You can move the outer bevel around in the layer styles options to arrive at a satisfactory result.

  6. Next create a Curves layer by clicking on the middle icon in the layers panel and choosing it from the list.

    Tweak the curves to enhance the details that you like already, mostly by trial and error. Play around with the curves to get to know them, then bend them until you're pleased with the result. You can always come back and tweak them again, so don't spend too long, this isn't an exact effect.

  7. Finally, apply a slight blur using Save for Web & Devices... when saving to soften some of the sharp details.

After all of these steps, you can go back and repeat some of them if you're not yet satisfied with the effect. You could duplicate the texture again and apply different blend modes, or any number of other effects. Either way, this should help you to get to know blending modes a bit more as well as touching on other tools.

Here is a PSD of what I've done so far for you to play with.

Here is my final shot at it:

enter image description here

  • @Dominic, I disagree with the edit you made to the original question. It's confusing to add that Note in there, it should be in your answer, not in the question.
    – Hanna
    Sep 11, 2013 at 21:54

One of the issues you might be encountering is the color of the texture you are using. That yellow shade doesn't translate very well into an effect.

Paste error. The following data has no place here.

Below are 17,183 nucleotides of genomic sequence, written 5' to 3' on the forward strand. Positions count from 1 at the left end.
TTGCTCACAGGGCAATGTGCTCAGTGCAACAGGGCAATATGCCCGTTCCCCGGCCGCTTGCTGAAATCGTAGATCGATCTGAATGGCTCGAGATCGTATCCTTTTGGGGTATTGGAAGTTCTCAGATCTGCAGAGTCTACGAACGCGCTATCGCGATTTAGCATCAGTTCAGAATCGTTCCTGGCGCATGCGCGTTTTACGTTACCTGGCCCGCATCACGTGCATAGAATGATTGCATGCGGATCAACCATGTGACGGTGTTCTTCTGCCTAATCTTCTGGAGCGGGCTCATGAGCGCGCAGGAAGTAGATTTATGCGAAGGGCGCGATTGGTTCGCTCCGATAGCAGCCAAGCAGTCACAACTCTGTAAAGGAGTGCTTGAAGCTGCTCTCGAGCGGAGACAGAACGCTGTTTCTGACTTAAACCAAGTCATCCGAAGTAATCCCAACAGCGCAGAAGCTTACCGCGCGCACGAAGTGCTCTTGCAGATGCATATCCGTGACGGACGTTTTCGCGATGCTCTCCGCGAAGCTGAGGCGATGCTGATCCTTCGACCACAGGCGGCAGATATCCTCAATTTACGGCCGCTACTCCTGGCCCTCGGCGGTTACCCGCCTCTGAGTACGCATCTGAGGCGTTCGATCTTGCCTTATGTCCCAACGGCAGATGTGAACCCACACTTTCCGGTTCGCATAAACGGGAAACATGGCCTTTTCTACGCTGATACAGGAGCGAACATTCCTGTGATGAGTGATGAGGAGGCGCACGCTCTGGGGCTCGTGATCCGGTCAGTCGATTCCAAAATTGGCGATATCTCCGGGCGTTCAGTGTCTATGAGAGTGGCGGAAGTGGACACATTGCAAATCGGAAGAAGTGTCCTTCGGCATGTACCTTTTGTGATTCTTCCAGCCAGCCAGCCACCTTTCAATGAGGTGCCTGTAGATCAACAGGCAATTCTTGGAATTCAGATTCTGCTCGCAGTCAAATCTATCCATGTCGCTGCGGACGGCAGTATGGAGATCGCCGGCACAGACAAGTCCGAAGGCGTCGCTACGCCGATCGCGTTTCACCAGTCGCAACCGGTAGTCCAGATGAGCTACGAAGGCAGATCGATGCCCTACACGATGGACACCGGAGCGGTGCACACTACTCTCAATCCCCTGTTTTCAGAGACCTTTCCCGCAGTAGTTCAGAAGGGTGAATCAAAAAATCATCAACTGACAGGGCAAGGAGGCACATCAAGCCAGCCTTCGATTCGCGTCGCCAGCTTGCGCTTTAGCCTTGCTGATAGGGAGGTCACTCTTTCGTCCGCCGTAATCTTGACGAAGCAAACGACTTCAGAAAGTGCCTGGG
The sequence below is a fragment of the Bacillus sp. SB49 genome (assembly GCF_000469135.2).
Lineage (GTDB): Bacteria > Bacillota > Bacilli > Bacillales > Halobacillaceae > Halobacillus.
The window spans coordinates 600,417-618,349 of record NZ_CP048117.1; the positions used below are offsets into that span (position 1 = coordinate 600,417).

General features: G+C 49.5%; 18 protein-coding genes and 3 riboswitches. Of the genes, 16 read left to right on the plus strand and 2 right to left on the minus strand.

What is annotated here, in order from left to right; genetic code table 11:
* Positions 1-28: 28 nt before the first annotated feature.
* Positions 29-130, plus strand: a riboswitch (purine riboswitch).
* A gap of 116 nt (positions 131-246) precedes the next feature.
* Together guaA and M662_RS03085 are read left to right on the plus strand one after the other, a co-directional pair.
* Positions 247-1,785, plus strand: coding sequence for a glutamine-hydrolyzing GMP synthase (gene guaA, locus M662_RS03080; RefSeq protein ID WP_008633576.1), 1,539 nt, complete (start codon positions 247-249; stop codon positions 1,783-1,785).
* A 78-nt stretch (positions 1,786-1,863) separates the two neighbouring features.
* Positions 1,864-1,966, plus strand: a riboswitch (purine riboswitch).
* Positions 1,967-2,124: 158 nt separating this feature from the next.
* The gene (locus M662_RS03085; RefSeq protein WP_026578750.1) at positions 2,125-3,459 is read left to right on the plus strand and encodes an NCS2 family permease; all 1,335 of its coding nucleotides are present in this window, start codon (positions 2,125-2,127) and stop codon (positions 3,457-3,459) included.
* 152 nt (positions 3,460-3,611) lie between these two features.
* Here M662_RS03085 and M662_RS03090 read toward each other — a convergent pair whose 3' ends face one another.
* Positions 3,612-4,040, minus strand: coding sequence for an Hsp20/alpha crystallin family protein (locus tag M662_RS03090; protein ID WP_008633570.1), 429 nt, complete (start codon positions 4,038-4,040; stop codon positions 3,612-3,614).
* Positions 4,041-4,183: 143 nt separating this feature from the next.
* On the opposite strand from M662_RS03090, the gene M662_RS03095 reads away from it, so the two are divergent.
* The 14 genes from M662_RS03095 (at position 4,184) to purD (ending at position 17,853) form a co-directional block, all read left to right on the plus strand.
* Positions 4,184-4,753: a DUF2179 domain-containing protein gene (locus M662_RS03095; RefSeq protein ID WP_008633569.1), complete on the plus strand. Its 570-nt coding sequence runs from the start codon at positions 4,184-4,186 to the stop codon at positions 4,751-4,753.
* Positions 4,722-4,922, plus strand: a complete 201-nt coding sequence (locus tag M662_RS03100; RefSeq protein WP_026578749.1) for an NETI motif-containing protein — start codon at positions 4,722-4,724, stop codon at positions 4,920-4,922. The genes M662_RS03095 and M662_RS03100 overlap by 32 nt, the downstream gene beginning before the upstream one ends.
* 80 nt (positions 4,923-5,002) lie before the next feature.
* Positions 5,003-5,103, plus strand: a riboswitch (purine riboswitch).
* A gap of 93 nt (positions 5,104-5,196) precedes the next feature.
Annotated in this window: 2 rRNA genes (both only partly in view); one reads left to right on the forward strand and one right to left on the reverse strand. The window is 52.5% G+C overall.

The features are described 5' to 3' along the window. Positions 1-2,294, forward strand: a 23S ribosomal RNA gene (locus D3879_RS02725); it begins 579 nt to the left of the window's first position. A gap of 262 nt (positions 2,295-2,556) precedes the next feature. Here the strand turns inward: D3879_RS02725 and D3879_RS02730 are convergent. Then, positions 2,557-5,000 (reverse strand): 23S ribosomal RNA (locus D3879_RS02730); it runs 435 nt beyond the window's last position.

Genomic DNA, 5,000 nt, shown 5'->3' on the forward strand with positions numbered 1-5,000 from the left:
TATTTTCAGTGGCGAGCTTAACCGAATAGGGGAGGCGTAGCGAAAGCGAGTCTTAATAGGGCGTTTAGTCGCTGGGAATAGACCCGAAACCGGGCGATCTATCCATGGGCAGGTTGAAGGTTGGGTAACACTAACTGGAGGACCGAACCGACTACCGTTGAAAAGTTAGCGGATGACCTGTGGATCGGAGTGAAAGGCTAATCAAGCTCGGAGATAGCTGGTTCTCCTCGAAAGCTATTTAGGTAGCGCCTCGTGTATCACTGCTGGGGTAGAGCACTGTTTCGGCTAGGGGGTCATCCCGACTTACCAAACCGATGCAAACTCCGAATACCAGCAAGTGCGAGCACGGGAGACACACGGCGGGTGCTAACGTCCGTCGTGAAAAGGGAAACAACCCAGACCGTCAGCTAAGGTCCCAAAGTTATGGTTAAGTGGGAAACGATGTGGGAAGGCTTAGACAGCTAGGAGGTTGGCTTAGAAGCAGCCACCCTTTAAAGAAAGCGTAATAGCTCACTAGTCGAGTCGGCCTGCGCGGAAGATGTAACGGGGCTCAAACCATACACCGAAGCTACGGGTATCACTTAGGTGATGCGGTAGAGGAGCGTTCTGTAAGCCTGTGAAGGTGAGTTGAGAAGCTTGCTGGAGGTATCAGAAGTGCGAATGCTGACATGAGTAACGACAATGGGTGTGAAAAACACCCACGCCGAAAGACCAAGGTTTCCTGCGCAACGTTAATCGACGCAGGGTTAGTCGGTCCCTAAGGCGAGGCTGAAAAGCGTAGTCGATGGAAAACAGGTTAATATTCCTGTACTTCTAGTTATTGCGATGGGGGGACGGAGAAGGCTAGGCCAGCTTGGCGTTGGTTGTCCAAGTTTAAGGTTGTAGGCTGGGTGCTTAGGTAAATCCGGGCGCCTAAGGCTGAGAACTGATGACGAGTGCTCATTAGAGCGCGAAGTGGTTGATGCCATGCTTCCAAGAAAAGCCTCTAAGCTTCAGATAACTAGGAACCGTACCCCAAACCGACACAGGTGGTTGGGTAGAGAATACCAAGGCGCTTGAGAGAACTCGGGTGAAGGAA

If you first desaturate your texture and then apply it using, for example, Hard Light, your final result will be much more similar to your example:

enter image description here

enter image description here

So to clarify, the steps are:

  • Create a new layer with the texture
  • Desaturate texture
  • Apply as mask to text
  • Change mode to Hard Light
  • Duplicate the texture layer, same mode, less opacity
  1. Have your type on a layer, your texture on a layer above it covering the type.

  2. Right click the layer with the texture on it in the layers menu, then click apply clipping mask.

  3. Adjust opacity and blend modes to your liking.


Put the grunge texture layer on top and set it to multiply blend mode. If multiply doesn't give you the look you want, try some of the other layer blend modes.

You can adjust the strength of the blend mode by turning down the opacity, or using an adjustment layer to change the levels.


First drop your image over the text. Then make the opacity to 100%. Rasterize the layer by right clicking on layer. Then select the blend mode to Multiply. Then go to Image>> Adjustments>> Levels. Then add 12, 0.39, 153. Then click OK. Then select the Text layer and change its color to #dfdfdf. Then left click on the text layer by holding the CTRL key on your keyboard. Then click CTRL+SHIFT+I. Then select the image layer again. Press CTRL+X. You are done with adding the texture to the text .


You can load the logo ( by holding ctrl and click on logo in layer pallet and copy the texture and paste then you can lower down the opacity or chande the mode